Howard Barker Double Bill review at Arcola Theatre, London – ‘exhilarating and provoking’
Howard Barker's work is demanding. Its verbosity isn't supposed to be easy and sometimes it tips over into self-regard. But, as demonstrated by this confident revival of two of his short works, The Twelfth Battle of Isonzo (its London premiere) and Judith: A Parting from the Body, it can be exhilarating and provoking.
The Arcola has previously staged Barker's Scenes from an Execution and director Robyn Winfield-Smith has an acclaimed production of Lot and His God on her CV. Here, she plunges us into darkness for Isonzo, using 3D audio headphones to capture the power-play between the elderly, blind Isonzo (distinctively voiced by Nicholas Le Prevost) and his blind, 17-year-old bride, Tenna (Emily Loomes).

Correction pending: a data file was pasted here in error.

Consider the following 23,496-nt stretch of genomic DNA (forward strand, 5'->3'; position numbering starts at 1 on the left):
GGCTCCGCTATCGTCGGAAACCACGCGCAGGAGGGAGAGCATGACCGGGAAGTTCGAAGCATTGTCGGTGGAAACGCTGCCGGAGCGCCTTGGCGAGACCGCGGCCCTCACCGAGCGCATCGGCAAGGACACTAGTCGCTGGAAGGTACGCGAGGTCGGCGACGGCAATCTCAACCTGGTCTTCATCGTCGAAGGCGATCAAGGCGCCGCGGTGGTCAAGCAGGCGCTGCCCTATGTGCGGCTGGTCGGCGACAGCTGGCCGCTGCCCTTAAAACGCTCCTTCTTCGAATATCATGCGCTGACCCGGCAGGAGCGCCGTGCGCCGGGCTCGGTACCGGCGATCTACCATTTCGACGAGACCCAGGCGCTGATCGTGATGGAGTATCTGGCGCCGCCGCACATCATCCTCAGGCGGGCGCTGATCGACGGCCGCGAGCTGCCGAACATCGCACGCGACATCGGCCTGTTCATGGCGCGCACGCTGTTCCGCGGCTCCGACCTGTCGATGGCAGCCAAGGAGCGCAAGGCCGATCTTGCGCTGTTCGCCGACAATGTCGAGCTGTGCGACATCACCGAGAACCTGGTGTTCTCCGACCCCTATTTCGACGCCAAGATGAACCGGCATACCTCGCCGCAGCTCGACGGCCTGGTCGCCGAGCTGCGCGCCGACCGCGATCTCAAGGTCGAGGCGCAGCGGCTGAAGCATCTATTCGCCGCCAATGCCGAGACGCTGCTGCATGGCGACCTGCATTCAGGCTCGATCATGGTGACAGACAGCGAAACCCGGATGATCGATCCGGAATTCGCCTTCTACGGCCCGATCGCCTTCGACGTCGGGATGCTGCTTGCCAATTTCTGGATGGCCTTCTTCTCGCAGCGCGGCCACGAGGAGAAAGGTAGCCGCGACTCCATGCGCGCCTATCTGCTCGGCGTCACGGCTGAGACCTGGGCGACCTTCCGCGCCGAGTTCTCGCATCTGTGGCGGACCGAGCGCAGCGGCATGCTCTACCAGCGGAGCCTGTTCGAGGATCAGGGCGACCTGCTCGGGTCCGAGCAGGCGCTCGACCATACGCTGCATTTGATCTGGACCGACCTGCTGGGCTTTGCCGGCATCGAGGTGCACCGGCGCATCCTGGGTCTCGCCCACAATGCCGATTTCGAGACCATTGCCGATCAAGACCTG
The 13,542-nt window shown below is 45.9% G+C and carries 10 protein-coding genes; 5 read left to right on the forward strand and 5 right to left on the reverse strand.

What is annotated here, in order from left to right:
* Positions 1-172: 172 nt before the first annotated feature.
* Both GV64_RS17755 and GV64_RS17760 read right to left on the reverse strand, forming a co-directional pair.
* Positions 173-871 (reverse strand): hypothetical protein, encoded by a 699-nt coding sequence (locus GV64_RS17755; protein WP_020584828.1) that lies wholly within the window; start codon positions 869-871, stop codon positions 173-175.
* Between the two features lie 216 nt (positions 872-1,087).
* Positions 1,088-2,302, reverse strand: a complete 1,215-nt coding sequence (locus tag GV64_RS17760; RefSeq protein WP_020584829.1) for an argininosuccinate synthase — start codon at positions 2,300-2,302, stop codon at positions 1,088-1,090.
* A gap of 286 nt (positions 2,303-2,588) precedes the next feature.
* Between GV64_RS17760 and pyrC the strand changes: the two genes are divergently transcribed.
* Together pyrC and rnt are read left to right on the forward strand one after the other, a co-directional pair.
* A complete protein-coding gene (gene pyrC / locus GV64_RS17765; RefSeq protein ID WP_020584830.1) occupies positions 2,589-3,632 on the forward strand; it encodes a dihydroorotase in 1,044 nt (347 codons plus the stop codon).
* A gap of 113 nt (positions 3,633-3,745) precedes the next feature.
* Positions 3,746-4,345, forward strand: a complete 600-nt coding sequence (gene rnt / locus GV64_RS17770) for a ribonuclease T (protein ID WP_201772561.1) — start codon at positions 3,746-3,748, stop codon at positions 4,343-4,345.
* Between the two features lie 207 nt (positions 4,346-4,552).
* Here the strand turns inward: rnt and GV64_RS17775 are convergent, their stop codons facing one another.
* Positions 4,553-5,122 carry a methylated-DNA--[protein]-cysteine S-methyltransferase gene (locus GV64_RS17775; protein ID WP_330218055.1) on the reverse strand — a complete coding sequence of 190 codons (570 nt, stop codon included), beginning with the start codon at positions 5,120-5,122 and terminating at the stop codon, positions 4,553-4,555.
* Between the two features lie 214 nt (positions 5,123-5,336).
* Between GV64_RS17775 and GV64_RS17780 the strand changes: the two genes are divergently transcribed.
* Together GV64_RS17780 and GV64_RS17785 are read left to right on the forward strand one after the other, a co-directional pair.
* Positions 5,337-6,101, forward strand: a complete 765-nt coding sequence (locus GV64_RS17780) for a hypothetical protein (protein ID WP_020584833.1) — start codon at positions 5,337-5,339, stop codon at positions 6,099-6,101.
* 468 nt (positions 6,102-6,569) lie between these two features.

It's highly effective, opening up an ever-shifting landscape in our heads, as war, sex and deferred desire mingle, with only lighting designer Christopher Nairne's teasingly limited, retina-blazing flashes of a ghostly Loomes to anchor us. This is gothic romance rewired as an exploration of subjectivity, staged to its fullest here.
Isonzo's allusions to war (even the title blackly puns on a First World War battle) become a knotty noose in Barker's better-known (and Bible-inspired) Judith: A Parting of the Body. As the titular widow sent to kill Liam Smith's despotic general, Holofernes, Catherine Cusack brings real conflict to Barker's relentless dissection of the anatomy of violence.